Warning

 

Close

Confirm Action

Are you sure you wish to do this?

Confirm Cancel
Member Login
Site Notices
11/22/2017 10:05:29 PM
Posted: 8/21/2004 10:26:41 AM EST
Link Posted: 8/21/2004 10:47:22 AM EST
[Last Edit: 8/21/2004 10:47:41 AM EST by SGB]
Link Posted: 8/21/2004 1:30:38 PM EST
I get shin splints too, they're almost always what limits how far/fast I run. SGB's right, you need to back down your training, and just try to do some cross-training to make up for it. Shin splints are usually a overuse injury, and may just mean you jumped up your training level too fast. Back down your mileage, both for the week and per run, then gradually bring it back up. Also, make sure you're stretching well, both before and after running. This can help.
New shoes may help some. I would suggest going to a running store, and telling them that you get shin splints. They'll be able to recommend a more heavily cushioned shoe, which may help some.
I take it you're running on concrete sidewalks? If you can do it safely, blacktop is softer then concrete (that's what I've been told) and grass is better. If a road you run on regularly is crowned, this can make your left leg get shin splints faster, as (if you're running against traffic) it "falls" farther/hits harder then your other leg. One of the things I try to do is run on some grass at time, and this doesn't seem to be as bad on my shins. Be careful where, 'cause you don't want to twist an ankle or something. Soccer fields are often good places.
Hope this helps.
DP
Link Posted: 8/21/2004 7:57:26 PM EST
Link Posted: 8/21/2004 9:09:55 PM EST
When I started running more seriously (marathon training), I was a few-times-a-week runner and logged most of my miles on the sidewalks. That and the primitive shoes at the time contributed (along with the increased mileage and my body's slower adaptation to the stresses of the sport) to shin splints fairly regularly.

I used to try to run through the pain, which worked okay once I got warmed up, but the pain would return. Using the usual modalities (icing the area post-run, more diligent stretching) helped a bit but not entirely.

Sometimes, it would get so severely painful that trips to the student health center (X-rays, ultrasound) confirmed the shin splints evolved into stress fractures.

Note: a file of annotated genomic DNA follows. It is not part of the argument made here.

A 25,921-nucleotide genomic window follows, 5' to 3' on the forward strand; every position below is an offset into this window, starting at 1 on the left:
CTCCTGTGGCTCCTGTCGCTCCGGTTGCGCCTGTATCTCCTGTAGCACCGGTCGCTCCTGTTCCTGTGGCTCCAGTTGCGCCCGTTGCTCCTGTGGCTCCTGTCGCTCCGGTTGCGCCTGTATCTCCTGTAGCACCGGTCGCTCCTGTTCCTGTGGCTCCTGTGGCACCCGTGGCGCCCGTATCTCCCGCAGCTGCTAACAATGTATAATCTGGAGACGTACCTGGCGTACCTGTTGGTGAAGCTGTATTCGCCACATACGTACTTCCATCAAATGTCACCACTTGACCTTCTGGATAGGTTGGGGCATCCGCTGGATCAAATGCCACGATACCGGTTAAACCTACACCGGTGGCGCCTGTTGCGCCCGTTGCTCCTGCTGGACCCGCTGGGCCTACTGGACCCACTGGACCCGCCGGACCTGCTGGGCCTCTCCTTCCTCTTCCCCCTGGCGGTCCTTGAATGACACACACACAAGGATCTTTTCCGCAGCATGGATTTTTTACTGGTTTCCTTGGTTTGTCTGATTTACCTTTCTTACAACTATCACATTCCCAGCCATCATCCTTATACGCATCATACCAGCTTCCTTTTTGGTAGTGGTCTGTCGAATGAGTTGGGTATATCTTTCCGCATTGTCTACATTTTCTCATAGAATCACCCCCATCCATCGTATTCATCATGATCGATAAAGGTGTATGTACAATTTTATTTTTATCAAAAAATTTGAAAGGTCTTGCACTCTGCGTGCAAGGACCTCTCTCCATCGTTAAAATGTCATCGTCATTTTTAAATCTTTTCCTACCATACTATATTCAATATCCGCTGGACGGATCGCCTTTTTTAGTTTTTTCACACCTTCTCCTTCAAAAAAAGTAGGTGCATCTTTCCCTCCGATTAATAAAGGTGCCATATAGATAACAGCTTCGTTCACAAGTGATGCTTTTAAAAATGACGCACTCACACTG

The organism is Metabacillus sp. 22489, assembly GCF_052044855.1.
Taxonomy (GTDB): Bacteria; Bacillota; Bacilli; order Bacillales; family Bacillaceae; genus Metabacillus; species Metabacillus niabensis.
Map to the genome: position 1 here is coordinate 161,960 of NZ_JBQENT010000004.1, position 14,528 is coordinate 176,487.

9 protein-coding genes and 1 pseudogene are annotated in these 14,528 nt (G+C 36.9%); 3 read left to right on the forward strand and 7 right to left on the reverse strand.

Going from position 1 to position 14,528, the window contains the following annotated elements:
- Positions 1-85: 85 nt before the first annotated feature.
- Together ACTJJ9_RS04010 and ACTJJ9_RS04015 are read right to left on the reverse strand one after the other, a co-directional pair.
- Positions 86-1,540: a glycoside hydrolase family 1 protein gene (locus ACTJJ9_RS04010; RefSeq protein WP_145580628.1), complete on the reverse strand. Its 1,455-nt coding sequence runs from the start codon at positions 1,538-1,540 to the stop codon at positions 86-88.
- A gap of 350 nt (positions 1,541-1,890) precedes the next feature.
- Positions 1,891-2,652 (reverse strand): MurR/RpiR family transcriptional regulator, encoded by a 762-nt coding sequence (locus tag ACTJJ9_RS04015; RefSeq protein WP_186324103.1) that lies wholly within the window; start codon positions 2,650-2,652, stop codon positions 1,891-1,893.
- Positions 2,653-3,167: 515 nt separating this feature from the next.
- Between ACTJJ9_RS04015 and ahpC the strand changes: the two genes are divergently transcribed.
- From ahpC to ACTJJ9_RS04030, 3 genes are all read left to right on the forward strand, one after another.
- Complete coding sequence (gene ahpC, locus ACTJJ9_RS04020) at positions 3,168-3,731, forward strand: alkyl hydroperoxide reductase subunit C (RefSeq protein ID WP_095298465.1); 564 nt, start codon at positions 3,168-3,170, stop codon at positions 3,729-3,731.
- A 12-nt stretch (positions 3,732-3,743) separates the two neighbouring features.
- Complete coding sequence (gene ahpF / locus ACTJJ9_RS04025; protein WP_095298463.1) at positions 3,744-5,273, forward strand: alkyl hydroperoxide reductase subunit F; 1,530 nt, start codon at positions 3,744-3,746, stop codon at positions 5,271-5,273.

So, first of all, make sure you've got good running shoes in good condition. Try the icing and stretching routines. Cut back on your miles or time spent running. If this doesn't work, then perhaps consider stopping and trying an alternative form of cardiovascular exercise. It sucks to not be able to run, but stress fractures will force you to take six weeks off. HTH
Link Posted: 8/23/2004 9:51:25 PM EST
Ice and stretch.

Switch days between running and swimming. Make sure to keep the same intensity with swimming. Biking works too.

Learn to tape your feet. I recommend shaving your feet before doing that, pulling the tape off of hairy feet is quite painful.
Link Posted: 8/24/2004 7:34:37 AM EST
[Last Edit: 8/24/2004 7:36:25 AM EST by Thunderbolt]
*you need a new pair of running shoes [very important] dont use running shoes until the soles are all worn down, thats too late, running shoes need replacement every 6 - 8 months if you use them regularly on the pavement.

*maybe your running "style" is the problem? do your shoes make a stomping sound when you run? a sloppy running style can cause shin splints, make sure to run so your stride is easy and your feet dont pound into the pavement, a low easy stride, I often change my running style to put less stress on the joints.

*shin splints take several weeks to heal, take it easy on your running and get some good running shoes
or do more brisk walking until the pain goes away.

Link Posted: 8/24/2004 7:43:36 AM EST
when i ran track in highschool, we always sat with our legs in a trash can full of ice water after practice if we had shin splints. it didn't really help at all. but then, nobody around my school would give me a straight answer on what shin splints actually were, though they all seemed to think it was a muscle problem from the treatments they suggested. heat, cold, ibuprofen, none of it helped.

what kato4moto says about shin splints being a bone problem is something i would agree with. mine never got better until i had stopped running for a while
Link Posted: 8/24/2004 7:51:14 AM EST

Originally Posted By Kazimir:
when i ran track in highschool, we always sat with our legs in a trash can full of ice water after practice if we had shin splints. it didn't really help at all. but then, nobody around my school would give me a straight answer on what shin splints actually were, though they all seemed to think it was a muscle problem from the treatments they suggested. heat, cold, ibuprofen, none of it helped.

what kato4moto says about shin splints being a bone problem is something i would agree with. mine never got better until i had stopped running for a while



I have always been told that it's caused by small pieces of muscle tearing away from the shin.

I am currently in high school so maybe they know a bit more about it now.